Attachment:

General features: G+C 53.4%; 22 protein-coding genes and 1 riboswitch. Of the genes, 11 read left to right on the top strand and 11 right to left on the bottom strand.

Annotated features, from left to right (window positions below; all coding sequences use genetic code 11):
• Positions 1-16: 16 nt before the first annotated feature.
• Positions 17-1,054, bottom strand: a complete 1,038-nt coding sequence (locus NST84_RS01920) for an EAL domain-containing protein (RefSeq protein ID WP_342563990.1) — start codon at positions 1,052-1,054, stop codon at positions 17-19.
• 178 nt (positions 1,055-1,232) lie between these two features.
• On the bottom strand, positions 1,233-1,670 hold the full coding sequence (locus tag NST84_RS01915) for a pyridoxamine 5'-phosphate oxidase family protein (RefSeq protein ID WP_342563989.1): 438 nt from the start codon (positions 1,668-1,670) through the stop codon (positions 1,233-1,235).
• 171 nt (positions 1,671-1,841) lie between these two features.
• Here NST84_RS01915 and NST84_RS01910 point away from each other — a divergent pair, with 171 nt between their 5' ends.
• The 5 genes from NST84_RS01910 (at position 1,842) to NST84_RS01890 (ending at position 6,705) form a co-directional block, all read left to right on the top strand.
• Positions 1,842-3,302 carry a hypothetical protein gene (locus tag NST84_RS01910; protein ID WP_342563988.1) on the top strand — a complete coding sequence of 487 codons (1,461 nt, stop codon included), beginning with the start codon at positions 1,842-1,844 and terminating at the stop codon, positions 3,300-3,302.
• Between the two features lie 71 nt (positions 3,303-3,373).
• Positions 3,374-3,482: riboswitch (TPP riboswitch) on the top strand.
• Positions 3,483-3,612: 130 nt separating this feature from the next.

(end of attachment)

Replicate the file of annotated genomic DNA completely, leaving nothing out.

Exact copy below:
General features: G+C 53.4%; 22 protein-coding genes and 1 riboswitch. Of the genes, 11 read left to right on the top strand and 11 right to left on the bottom strand.

Annotated features, from left to right (window positions below; all coding sequences use genetic code 11):
• Positions 1-16: 16 nt before the first annotated feature.
• Positions 17-1,054, bottom strand: a complete 1,038-nt coding sequence (locus NST84_RS01920) for an EAL domain-containing protein (RefSeq protein ID WP_342563990.1) — start codon at positions 1,052-1,054, stop codon at positions 17-19.
• 178 nt (positions 1,055-1,232) lie between these two features.
• On the bottom strand, positions 1,233-1,670 hold the full coding sequence (locus tag NST84_RS01915) for a pyridoxamine 5'-phosphate oxidase family protein (RefSeq protein ID WP_342563989.1): 438 nt from the start codon (positions 1,668-1,670) through the stop codon (positions 1,233-1,235).
• 171 nt (positions 1,671-1,841) lie between these two features.
• Here NST84_RS01915 and NST84_RS01910 point away from each other — a divergent pair, with 171 nt between their 5' ends.
• The 5 genes from NST84_RS01910 (at position 1,842) to NST84_RS01890 (ending at position 6,705) form a co-directional block, all read left to right on the top strand.
• Positions 1,842-3,302 carry a hypothetical protein gene (locus tag NST84_RS01910; protein ID WP_342563988.1) on the top strand — a complete coding sequence of 487 codons (1,461 nt, stop codon included), beginning with the start codon at positions 1,842-1,844 and terminating at the stop codon, positions 3,300-3,302.
• Between the two features lie 71 nt (positions 3,303-3,373).
• Positions 3,374-3,482: riboswitch (TPP riboswitch) on the top strand.
• Positions 3,483-3,612: 130 nt separating this feature from the next.